Tuesday, 13 October 2009

Where the Weird Things Are

from “National Lampoon” October 1972
by Michael O’Donoghue
art by Wally Neibart

For once, nothing to do with any of what this is usually about. With all the hoo-haw about the forthcoming film it seemed nice to post this. So for once, I can post something really, really good from the glory days of “National Lampoon” without any other ideological considerations. It’s really just too good to let the opportunity slip
Michael O’Donoghue employs Maurice Sendak’s book as a template to chronicle the degeneration into anarchy of the hippy dream. However it’s not a haphazard choice of any old children’s book to do the job. “Where the Wild Things Are” is a dream about confronting anger, and O’ Donoghue subverts that message,detailing how wilfully dreamy escapism will result in squalor and violence.
Besides it’s a very good pastiche of Sendak’s style. And if you really want to, why not pretend that Max is Don draper for added perversity.
Sendak is gay, so I suppose I could use it to make some tangential link to my usual gubbins, but I shan’t.
And “Where the Wild Things Are “ was one of my first books, which is appropriate, since I was an angry, angry child. (Not every three year old boy when brought to his new prospective parents’ home takes it as an opportunity to lob a brick at them.)

While pressing the magazine on the scanner I was sufficiently bored that I read the original address label on the cover. I was surprised to see that it was addressed to a George Trow living at Grand Street in New York City. I thought it couldn’t be the George Trow who was one of the original founders and editors of “National Lampoon”. But when I checked my other copies from this period they were either addressed to George Trow or Tony Hiss (son of Alger) who was a friend and colleague of Trow, by way of the offices of various New York magazines. How the hell I came to have them I can’t explain, since I bought my “National Lampoon”s indiscriminately and en masse from ebay. But how wonderful to discover that I own copies that actually belonged to an original mover behind the magazine. It’d be even niftier to have a copy owned by Michael O’Donoghue or Doug Kenney, but since Trow was the only gay writer from the golden age of “National Lampoon”, it seems sort of appropriate. Trow is probably better remembered for several lengthy cultural essays he wrote for the “New Yorker in the late ‘70s and ‘80s, which are written in an abstruse, sometimes nearly psychotic manner. I find Trow a fascinating writer, since his attempts to reconcile his WASPy aspirations with his intense attraction to black culture and the lifestyle to be found in New York gossip columns and his repulsion by the predations of mass media on the mainstream consciousness means that there is an intensity and dislocation to his writing that is possibly unique.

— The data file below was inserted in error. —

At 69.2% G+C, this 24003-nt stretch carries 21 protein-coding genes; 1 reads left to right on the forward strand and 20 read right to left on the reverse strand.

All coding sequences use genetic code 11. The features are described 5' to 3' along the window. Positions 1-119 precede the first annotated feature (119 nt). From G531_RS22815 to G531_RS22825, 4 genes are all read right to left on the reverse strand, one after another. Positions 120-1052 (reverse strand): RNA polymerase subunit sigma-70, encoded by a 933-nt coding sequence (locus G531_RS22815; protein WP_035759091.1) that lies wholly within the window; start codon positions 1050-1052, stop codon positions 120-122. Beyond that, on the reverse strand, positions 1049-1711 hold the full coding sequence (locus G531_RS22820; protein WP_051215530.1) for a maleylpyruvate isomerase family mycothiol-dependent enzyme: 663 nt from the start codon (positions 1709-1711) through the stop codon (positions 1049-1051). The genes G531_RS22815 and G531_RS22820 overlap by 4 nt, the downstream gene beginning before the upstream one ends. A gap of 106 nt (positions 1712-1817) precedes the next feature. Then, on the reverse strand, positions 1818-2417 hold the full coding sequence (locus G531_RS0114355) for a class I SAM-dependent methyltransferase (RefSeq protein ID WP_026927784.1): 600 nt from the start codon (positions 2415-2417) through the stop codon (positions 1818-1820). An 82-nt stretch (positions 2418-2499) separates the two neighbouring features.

I was going to write a bit more about Trow, but it seems to have got out of hand. So click here for more about this unusual man and his legacy.

I’ve previously posted something by Trow – this quasi-gay fashion magazine for the military service.


Unknown said...

It's been a lonnnnnng time since looking at the NL "Where the Weird Things Are" cartoon! That was GREAT!!

1972 and a projection of what things would eventually end up to be (and area) as shown in the last couple of frames.

Happy ethereal 85th to Sendak and thanks for posting this take-off from 41 years ago.

ramonesfan said...

Last couple of panels of the cartoon are the Weathermen, Altamont, and Charlie Manson all rolled into one. As they used to proudly say at Nat Lamp "that's not funny, that's sick!"